Guedes, although arguably a genius, was of course not perfect. Some of his houses were difficult to live in – sometimes form and idea came before practicality. He was very self-confidant and could sometimes be patronizing. Although he was very critical to the colonial regime; he was also no friend of the liberation movement.
2- José Forjaz
Another great architect of Mozambique. He was born in 1936 in Coimbra, Portugal. As a young man he worked as a draughtsman both with the rigorous, dry, rational Fernando Mesquita as well as with exuberant imaginative and playful Pancho Guedes. He went on to study architecture in Portugal and returned after independence –in 1975 he was one of only a few architects left in the country. Through his work as a permanent secretary in the Ministry of Public Works, designing post-independence public and later private buildings and as the dean of the architecture faculty in Maputo, he can be credited –next to others– with providing continuity of modern architecture in Mozambique after independence so that even today a taste for quality architecture adapted to the local circumstances persist.
Malangatana Valente Ngwenya was one of the greatest Mozambican artists. He was a painter but also made sculptures, poems and music. He had an irresistible and generous personality, which, coupled with his genius, was in a way similar to that of architect Pancho Guedes. It is therefore not by chance that Guedes gave him a space to work, a living allowance; bought his paintings and helped him to become a professional and establish first contacts abroad –they were soul mates. Malangatana was born in 1936 in Matalana near Marracuene. He went to school of the Swiss Mission for three years. Then at the age of 12 he moved to Lourenço Marques to look for work and pursued various activities until he became a waiter in a club, which gave allowed him to recommence school in the evenings. Augusto Cabral, a member of the club gave him painting materials.
In 1958 he became member of the artist association “Núcleo de arte” and was coached by the painter Zé Júlio. Malangatana lived in the house of Pancho Guedes (also a member) from 1959 and took part in a first (collective) exhibition. Guedes gave him a monthly allowance and encouraged him to develop his own style. 1961 saw his first solo exhibition –he was 25 at the time. Exhibitions in Cape Town, London, Paris, Nigeria and the US followed. He published a poem in the Nigerian Magazine “Black Orpheus”. Malangatana was in prison twice during colonial times (for a total of 18 months) because of his adherence to Front of Liberation. He was extremely prolific and after a difficult period, which included re-education in Nampula, he also had great success after independence. He died in 2011. Malangatana was a controversial figure in African Intellectual circles. He was criticized for his proximity with whites and for catering to their demands. Also he spoke about his experiences with the spirits and religious practices and how these influenced his paintings.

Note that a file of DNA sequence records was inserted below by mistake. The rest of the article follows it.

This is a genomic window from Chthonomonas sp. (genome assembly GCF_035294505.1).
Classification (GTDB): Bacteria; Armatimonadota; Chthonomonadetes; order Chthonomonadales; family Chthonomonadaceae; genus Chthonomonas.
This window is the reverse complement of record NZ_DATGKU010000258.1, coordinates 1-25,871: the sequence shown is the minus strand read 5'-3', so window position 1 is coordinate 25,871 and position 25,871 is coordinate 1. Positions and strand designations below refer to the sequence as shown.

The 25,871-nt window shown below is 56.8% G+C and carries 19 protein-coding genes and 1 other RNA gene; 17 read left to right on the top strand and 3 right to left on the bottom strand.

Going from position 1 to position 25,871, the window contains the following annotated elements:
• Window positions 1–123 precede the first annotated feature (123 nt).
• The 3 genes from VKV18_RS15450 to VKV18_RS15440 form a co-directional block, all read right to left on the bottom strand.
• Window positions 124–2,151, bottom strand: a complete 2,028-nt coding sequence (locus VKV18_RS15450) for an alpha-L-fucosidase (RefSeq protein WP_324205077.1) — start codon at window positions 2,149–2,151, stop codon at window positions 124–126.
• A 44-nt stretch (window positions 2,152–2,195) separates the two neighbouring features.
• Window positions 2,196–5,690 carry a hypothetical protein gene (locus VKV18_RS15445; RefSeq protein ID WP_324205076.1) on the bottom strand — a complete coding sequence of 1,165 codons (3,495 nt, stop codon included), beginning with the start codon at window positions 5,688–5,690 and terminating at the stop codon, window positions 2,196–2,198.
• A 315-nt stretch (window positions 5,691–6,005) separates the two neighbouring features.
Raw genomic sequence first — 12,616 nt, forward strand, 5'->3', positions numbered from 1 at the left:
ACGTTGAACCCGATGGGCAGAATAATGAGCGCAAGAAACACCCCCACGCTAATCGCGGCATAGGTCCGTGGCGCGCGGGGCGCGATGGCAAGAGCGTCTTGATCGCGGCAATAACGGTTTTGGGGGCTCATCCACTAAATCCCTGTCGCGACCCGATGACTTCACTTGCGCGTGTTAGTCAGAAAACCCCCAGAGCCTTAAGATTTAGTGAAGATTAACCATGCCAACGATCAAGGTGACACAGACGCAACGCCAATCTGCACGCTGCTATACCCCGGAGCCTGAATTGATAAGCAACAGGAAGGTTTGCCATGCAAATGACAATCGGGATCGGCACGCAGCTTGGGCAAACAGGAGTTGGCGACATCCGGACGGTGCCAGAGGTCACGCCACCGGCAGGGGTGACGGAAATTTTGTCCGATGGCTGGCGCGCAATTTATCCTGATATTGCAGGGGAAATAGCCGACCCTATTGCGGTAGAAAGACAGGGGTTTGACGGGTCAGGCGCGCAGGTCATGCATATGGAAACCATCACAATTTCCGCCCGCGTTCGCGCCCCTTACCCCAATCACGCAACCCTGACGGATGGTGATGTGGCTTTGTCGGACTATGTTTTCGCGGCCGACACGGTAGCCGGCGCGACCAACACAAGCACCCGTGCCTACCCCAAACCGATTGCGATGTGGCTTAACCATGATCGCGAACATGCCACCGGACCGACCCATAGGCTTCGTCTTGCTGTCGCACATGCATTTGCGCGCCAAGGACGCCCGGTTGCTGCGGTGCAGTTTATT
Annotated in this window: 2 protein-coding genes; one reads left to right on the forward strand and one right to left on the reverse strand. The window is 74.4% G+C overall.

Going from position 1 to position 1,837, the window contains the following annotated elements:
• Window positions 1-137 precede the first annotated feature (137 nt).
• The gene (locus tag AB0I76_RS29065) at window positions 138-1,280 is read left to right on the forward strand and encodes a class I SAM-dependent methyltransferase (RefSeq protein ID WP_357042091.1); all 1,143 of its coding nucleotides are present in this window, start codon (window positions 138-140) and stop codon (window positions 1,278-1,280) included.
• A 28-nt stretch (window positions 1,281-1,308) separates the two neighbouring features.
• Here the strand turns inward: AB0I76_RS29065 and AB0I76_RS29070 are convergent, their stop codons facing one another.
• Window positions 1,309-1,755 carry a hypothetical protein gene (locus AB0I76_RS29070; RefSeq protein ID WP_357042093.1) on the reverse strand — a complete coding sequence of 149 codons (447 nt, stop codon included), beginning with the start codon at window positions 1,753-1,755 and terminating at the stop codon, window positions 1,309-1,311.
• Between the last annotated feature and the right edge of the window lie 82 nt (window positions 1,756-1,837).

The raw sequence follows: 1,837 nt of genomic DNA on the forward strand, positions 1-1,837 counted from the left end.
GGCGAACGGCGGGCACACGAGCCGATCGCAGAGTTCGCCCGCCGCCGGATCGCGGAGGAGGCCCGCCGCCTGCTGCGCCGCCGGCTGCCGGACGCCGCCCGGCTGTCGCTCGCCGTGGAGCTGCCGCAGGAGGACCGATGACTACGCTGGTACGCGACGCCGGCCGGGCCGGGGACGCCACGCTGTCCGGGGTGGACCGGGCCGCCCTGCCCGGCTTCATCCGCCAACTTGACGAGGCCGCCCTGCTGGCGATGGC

1- Natural history Museum (starting point):
Located in the Praça Travessia do Zambeze, the museum used to be called Museu Álvaro de Castro and was built in 1931–1933 in neo–Manueline (a kind of Portuguese gothic style) by the municipal engineer António Ribeiro de Mendonça. The original idea had been to build a school. Worth mentioning are the collection of elephant fetuses aged 1 month to 20 months and realistic wildlife scenes (e.g. lioness tearing a zebra carcass), both are to be found in the big room downstairs. Taxidermist Peão Lopes made them, and nowadays they seem a bit dusty and not the state of the art. The elephant fetuses are said to be the result of land clearance south of Maputo in the early 20th century during which around 2000 elephants were killed. There are also two rooms of traditional African art. Around the building, there are the annexes, built by architect João José Tinoco, in 1965. They are decorated with two mural paintings by Malangatana, one was painted in 1977/79 in two phases and depicts the fight of man in nature; the other was painted in 1989. In the workshop annex (onto which the first mural is painted) is the atelier of famous Makonde pottery artist Reinata Sadimba who works here weekdays. It is one of the most exciting and authentic experiences in Maputo to see her at work. The prime minister of the time Pascoal Mocumbi and many others invited her to come to Maputo and work in the Museum.
2- Josina Machel secondary school:
The high school was previously called Liceu Salazar (for the boys) and Dona Ana Costa Portugal (for the girl) and used to have a stone statue of the dictator in its courtyard; which was damaged by an explosion and had to be replaced in 1964 by a bronze version. Planned by architect Costa e Silva as a flagship school essentially for the white population of Mozambique. This was the largest school project ever in Portugal or its colonies and included a huge assembly hall, physics and chemistry labs and even a swimming pool. Although monumental in appearance it is actually modernist in style and set the standard for years to come in terms of adaptation to local climatic conditions. Apart from the shading galleries on both sides of the classrooms and beta windows allowing for cross-ventilation, it has covered walkways protecting against sun and rain and if you look at the roof you can see that it is made of two layers with ventilation slats in between. In the reception area, there is still the original armchairs and on the billboard behind glass, there are two photos of Josina Machel (first wife of Samora Machel, the first president –she died during the liberation war). On the side facing the Rua das Lusíadas we can see murals of Malangatana, which, sadly, are much deteriorated.